- Meeting abstract
- Open Access
A prospective study of thrombocytopenia and prognosis in intensive care
© Current Science Ltd 1999
- Published: 16 March 2000
- Intensive Care Unit
- Platelet Count
- Intensive Care Unit Patient
- Intensive Care Unit Stay
To study the incidence and prognosis of thrombocytopenia in an adult critically ill population. 329 patients consecutively admitted during a 5-month period to the medical intensive care unit (ICU) of a university hospital (212 patients) and a medical-surgical ICU of a regional hospital (117 patients), were prospectively surveyed. The primary outcome measure was ICU mortality.
One hundred and thirty-six patients (41.3%) had at least one platelet count < 150 × 109/l. These patients displayed a higher APACHE (Acute Physiology and Chronic Health Evaluation) II, SAPS II (new Simplified Acute Physiology Score) and MODS (Multiple Organ Dysfunction Score) at admission, longer ICU stay (8 versus 5 days median (interquartile range)) and a higher mortality rate (crude odds ratio, OR = 5.0, 95% confidence interval, CI 2.7–9.1) than those who never developed thrombocytopenia (P < 0.0005 for all comparisons). Bleeding incidence rose from 4.1% in non-thrombocytopenic patients to 21.4% in patients with minimal platelet counts between 101 and 149 × 109/l (P = 0.0002), and to 51.9% in patients with minimal platelet counts < 100 × 109/l (P < 0.0001). 19.5% of the study population died in the ICU following the index admission. Eighteen of 193 patients (9.3%) who never became thrombocytopenic died, versus 31 of 89 patients who were thrombocytopenic at admission (OR = 5.2, 95% CI 2.7–9.8, P < 0.0001) and versus 15 of 47 patients (31.9%) who developed thrombocytopenia later on during ICU stay (OR = 4.6, 95% CI 2.1–10.0, P = 0.0002). In addition we found that a drop in platelet count to ≤ 50% of admission was associated with higher death rates (OR = 6.0, 95% CI 3.0–12.0. P < 0.0001). In a linear regression analysis, adjusting for admission APACHE II. SAPS II and MODS, admission thrombocytosis and the occurrence of bleeding, nadir thrombocytosis remained significantly related to ICU mortality.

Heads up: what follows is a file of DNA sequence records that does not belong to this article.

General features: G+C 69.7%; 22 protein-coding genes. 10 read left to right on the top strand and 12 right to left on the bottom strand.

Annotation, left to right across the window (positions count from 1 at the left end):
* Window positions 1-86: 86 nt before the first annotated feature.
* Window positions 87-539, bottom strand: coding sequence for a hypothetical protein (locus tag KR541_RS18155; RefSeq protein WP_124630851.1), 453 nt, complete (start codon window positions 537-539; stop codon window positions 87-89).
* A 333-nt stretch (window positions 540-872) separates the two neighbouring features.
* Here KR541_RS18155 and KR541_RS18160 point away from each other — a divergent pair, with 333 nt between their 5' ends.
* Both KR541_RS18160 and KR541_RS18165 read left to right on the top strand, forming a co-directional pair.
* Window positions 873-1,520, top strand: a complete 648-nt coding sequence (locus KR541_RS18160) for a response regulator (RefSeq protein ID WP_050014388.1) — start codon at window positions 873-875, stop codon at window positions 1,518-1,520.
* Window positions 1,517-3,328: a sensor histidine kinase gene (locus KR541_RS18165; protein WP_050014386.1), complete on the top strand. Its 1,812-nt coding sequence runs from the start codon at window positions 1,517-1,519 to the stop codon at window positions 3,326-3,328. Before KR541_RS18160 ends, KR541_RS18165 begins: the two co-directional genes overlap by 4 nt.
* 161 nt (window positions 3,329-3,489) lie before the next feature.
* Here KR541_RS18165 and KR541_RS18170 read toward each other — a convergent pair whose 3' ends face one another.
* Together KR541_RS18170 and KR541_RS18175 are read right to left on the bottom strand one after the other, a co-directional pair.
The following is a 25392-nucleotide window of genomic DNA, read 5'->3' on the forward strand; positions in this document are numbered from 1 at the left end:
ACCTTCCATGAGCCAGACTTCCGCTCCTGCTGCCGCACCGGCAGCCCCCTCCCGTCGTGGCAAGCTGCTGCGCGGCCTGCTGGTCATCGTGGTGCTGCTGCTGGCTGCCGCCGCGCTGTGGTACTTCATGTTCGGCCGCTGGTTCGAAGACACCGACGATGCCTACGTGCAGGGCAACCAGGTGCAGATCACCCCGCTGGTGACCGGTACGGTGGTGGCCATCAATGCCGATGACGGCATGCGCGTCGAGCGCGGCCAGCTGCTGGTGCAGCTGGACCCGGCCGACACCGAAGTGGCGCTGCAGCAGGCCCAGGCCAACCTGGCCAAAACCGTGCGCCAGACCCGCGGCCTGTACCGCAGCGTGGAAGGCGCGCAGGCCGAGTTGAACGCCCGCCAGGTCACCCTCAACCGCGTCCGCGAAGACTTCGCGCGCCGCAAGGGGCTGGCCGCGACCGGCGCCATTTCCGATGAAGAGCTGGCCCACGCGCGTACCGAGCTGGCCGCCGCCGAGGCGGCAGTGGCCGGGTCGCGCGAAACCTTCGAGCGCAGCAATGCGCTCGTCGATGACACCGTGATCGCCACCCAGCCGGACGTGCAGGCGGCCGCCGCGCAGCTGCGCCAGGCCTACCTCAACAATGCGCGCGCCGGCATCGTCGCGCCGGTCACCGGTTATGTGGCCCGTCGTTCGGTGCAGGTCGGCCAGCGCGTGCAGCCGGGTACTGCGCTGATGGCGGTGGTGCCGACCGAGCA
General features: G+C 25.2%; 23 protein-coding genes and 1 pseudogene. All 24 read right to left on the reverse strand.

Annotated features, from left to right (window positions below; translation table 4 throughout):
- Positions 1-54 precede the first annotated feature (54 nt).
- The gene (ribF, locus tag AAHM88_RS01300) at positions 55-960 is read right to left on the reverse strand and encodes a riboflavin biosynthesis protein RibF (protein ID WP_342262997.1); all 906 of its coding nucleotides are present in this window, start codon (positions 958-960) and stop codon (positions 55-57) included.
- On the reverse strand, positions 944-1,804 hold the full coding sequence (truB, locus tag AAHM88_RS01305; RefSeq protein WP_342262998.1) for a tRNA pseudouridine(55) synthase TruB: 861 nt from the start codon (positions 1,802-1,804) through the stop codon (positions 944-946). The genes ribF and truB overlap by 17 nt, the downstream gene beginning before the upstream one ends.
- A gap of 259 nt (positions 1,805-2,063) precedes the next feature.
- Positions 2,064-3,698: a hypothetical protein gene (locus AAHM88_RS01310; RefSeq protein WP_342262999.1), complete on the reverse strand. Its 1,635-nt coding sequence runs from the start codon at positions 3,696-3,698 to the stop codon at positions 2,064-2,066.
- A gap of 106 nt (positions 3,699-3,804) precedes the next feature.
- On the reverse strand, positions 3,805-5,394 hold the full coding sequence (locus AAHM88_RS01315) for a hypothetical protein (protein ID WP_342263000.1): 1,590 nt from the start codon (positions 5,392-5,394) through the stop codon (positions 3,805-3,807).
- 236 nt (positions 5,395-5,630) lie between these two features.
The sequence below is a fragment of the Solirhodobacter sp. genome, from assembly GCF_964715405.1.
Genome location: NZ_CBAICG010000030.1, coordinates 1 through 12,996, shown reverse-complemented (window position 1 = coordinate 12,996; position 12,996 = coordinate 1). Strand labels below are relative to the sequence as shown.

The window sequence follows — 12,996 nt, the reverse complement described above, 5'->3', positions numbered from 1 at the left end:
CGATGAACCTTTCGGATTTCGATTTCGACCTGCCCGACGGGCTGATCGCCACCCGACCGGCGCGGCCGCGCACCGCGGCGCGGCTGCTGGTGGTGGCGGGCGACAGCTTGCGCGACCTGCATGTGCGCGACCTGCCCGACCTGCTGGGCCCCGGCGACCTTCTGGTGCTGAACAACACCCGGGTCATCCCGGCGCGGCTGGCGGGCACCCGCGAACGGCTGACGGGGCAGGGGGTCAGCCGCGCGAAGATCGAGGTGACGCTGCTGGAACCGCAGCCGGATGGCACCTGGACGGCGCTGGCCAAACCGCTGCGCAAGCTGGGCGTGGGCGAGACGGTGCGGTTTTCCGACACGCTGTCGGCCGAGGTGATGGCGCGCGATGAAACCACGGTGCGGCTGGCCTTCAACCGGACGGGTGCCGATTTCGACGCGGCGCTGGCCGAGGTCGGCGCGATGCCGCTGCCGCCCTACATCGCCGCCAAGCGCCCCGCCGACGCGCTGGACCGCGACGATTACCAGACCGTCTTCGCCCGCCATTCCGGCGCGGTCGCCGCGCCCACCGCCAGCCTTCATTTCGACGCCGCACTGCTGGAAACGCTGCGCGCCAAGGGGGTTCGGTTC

Thrombocytopenia is a simple and readily available risk marker for ICU mortality, independent of and complementary to established severity of disease indices. Both a low nadir thrombocytosis and a significant fall of platelet count predict a poor vital outcome in adult ICU patients.